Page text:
In the email, West said that he would make himself available to apologize directly to students.

Student reaction

Student T.J. Putnam, 17, of Peterborough said he didn’t know anything about the reaction of these students and parents or the email West had sent out until he received a text message from his mother during school May 16. She wanted to know what sexist comments had been made to the students by the speaker. 

“I think Mr. West should have been a lot more clear in the email cause a lot of parents I talked to were like, ‘What the heck did this guy say’?” Putnam said. 

Putnam said he and many of his peers thought the students who complained missed the point of the talk.

“This police officer came into the school and pretty much poured out his heart to the student body and told them a bunch of personal things,” Putnam said. “I just didn’t think it was right that was the only thing they got out of his speech.”

Putnam and some of his fellow students went to West. “We told him it was not the right thing to do since he chose a certain group of people to fight for and left out the opinions and feelings of many other students.”

Putnam said the car comment was “really the only semi-misogynistic thing I heard from him.”

On religion, Putnam said while the officer talked about his beliefs, he didn’t put them on others. 

“He wasn’t trying to force religion on anyone,” Putnam said, but had told students, “He found God through all the hard times he had.”

And while the car comment came off as a bit of a joke to Putnam, to student Miranda Craig,16, of Peterborough it wasn’t funny.

“I really didn't like how he compared women to Ford Taurus’ and Maseratis. Like, ‘If you see the Maserati you’re obliviously going to choose the Maserati over the Ford Taurus. That was so demeaning to women, I feel like,” Craig said. “I personally wasn’t offended by the whole religion thing -- but, like, a lot of people are putting up a big stink about --  because it’s his religion and that’s what he believes and he wasn’t in anyway trying to force it on us.”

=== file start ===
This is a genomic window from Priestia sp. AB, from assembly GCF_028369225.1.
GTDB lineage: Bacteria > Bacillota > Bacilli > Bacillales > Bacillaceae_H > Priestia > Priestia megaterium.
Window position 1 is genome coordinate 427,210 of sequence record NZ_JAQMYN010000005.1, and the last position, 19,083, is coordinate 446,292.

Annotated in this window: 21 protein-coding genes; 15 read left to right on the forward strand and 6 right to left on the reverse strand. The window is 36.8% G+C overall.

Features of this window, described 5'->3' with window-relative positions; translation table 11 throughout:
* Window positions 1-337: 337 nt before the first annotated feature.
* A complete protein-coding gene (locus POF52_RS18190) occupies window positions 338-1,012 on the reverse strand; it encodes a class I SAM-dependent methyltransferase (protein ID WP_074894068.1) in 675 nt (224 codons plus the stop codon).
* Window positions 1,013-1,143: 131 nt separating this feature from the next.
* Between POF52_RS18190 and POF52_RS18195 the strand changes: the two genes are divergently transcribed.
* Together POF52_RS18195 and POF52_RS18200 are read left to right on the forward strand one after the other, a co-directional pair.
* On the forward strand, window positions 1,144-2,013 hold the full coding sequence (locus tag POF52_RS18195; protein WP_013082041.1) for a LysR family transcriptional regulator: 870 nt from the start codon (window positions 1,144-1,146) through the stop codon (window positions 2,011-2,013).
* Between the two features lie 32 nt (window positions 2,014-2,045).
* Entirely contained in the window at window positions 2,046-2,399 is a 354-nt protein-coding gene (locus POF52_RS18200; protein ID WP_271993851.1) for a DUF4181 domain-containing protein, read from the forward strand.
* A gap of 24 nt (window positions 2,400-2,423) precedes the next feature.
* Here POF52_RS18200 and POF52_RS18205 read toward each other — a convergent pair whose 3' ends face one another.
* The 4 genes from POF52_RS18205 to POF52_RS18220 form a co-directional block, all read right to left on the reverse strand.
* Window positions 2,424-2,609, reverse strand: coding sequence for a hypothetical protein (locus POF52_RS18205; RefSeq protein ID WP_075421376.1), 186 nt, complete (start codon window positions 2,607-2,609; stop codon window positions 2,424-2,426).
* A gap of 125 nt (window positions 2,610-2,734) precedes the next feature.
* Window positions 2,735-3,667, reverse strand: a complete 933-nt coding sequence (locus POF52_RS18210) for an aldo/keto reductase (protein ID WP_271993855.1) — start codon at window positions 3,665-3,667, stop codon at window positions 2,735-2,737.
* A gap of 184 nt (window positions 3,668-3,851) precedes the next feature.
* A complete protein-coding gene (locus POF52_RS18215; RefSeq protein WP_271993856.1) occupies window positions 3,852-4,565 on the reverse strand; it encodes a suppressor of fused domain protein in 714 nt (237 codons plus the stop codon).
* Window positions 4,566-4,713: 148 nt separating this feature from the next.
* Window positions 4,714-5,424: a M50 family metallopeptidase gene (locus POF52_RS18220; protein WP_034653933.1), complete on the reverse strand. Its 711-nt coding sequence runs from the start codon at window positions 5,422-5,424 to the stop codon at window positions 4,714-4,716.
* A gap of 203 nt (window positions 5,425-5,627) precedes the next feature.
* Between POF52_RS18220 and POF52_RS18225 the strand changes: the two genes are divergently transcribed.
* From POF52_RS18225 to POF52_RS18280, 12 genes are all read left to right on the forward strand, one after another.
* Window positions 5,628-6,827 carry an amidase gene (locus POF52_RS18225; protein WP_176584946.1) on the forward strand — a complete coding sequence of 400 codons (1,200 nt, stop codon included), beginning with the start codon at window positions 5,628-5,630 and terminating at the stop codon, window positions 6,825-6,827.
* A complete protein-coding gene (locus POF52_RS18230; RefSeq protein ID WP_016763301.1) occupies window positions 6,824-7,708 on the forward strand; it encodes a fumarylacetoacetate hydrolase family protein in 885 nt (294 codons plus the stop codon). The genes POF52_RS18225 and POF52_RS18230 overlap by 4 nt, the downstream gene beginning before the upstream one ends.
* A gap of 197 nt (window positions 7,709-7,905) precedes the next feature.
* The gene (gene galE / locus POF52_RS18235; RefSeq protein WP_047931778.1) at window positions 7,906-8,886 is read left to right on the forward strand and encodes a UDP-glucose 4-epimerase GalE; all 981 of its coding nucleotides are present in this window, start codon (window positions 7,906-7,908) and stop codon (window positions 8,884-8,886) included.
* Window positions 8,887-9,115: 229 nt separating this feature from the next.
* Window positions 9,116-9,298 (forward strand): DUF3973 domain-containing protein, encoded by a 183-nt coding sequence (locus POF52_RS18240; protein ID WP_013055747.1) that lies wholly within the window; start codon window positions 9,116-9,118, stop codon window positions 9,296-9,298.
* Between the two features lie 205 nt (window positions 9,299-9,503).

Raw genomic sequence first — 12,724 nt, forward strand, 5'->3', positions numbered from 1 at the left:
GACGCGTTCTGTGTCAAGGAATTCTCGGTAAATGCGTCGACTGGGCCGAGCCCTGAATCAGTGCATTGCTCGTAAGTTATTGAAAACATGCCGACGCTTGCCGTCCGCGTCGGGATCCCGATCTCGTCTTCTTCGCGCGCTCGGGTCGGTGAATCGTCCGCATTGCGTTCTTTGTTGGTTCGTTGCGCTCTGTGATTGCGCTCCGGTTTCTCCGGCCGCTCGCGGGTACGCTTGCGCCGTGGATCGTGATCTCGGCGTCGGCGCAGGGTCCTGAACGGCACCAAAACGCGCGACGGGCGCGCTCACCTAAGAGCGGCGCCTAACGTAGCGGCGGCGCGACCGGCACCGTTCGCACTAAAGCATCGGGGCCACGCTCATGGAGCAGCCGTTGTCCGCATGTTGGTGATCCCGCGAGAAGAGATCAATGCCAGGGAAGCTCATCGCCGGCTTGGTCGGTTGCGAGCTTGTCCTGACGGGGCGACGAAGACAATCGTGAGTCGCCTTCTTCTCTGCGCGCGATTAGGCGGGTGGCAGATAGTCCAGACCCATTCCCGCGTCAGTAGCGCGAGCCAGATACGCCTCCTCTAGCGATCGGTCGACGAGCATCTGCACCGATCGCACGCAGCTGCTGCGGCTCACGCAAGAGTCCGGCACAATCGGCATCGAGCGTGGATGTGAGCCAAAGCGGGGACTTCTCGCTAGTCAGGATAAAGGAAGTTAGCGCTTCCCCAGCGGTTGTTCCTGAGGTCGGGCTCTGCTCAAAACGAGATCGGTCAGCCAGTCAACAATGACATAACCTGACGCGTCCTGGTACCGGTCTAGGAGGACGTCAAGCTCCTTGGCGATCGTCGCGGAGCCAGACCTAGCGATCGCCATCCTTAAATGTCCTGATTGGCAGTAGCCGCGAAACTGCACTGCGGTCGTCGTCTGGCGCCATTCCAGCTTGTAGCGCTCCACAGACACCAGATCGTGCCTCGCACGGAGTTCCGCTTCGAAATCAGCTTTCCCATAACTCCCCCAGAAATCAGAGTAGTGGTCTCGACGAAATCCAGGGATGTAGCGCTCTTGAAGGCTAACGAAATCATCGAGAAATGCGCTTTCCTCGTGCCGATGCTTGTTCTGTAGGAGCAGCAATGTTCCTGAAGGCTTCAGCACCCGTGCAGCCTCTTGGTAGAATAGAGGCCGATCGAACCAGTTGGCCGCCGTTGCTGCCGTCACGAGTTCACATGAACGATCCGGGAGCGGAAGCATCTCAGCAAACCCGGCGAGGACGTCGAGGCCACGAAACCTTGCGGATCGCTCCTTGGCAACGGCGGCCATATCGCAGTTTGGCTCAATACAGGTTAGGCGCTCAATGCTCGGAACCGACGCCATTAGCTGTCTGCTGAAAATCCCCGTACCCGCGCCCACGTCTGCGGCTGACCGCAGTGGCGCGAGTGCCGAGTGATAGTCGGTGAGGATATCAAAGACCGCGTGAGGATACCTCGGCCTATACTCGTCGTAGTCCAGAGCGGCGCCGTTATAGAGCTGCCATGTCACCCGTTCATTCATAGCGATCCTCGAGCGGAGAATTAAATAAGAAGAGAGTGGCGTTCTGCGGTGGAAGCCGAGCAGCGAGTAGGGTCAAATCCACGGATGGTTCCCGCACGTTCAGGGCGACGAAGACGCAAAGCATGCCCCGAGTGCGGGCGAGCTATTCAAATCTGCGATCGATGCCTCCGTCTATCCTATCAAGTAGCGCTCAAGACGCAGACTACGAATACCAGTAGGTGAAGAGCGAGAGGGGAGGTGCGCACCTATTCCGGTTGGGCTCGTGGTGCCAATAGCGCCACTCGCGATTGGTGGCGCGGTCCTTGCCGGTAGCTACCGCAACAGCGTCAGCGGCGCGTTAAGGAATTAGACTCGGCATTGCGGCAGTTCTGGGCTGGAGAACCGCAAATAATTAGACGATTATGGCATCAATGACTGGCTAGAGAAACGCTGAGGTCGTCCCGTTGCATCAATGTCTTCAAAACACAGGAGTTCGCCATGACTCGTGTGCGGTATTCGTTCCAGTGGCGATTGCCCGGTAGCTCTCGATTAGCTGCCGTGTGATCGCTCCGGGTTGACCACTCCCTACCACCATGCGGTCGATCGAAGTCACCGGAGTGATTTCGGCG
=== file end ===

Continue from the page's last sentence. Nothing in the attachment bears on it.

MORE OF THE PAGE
Student Cheyenne Heninselmann, 17, of Peterborough said students were expecting a talk about prom and what that would be like, not the officer’s life story. 

“I guess I just didn’t quite understand what he was trying to get across. I know it was a ‘be safe on prom’ night message. But he really didn’t do anything other than talk about his ex-wives. He talked about drug use and all of that, and good, but the way he put it across was really weird,” Heninselmann said. “He went on to talk about drug use and suicide, which can be potentially triggering for some people who have been through that trauma.”

For many students, who had never attended prom before, the talk was confusing, they said. 

“My thing wasn’t that he was talking about the cars and them being like women,” ConVal senior Tori Keenan, 18, of Bennington said. “It was more of the fact that it was a prom thing and he talked about his entire life story instead of talking about prom and what can happened at prom and how it will affect us.”

Student Sean Roberts, 17, of Peterborough said, “He didn't help us prepare for prom. He didn’t help us understand exactly what it’s like.”

Cop’s true-life stories not safe for school?

Minichiello said he hasn’t given the speech in about 20 years, but that the one he gave on Tuesday was the same one he used to give at schools across the country. He said in all of the years that he gave the speech at schools, he never had any complaints.

“None. Zero,” Minichiello said.

He said what’s changed is society, and more specifically political correctness

Minichiello said he thinks it’s important for students to hear “true-life stories.”

“You can’t sugar coat this stuff,” he said.

Minichiello said he gave speeches across the country for about 10 years, and in that time, he received letters from schools from east to west, thanking him for his presentation. He said he’s received letters from schools linking his presentation to a problem-free prom night.

“Your own experiences put a real face on the dangers and pitfalls of alcohol and drug abuse, which the students can relate to more directly than dryly presented facts and figures,” a thank-you note sent to Minichiello in 2001 from the Mercer County Career Center in Pennsylvania reads. 

When asked if the criticism affected him, Minichiello said, “no, it fired me up.”

Minichiello said before the presentation on T uesday, he wondered if he should  go back into schools. Then he looks at the news, pointing to a fatal car accident in East Bridgewater, Mass this past weekend that five teenagers were involved in, and knows that what he’s doing is important.

After incidents like the one in Massachusetts, he said grief counselors come in, but  by that time, “it’s too late.”

 “Prevention is key,” Minichiello said, adding that real-life stories are important.

Minichiello said he plans to  give presentations at schools in Manchester this fall.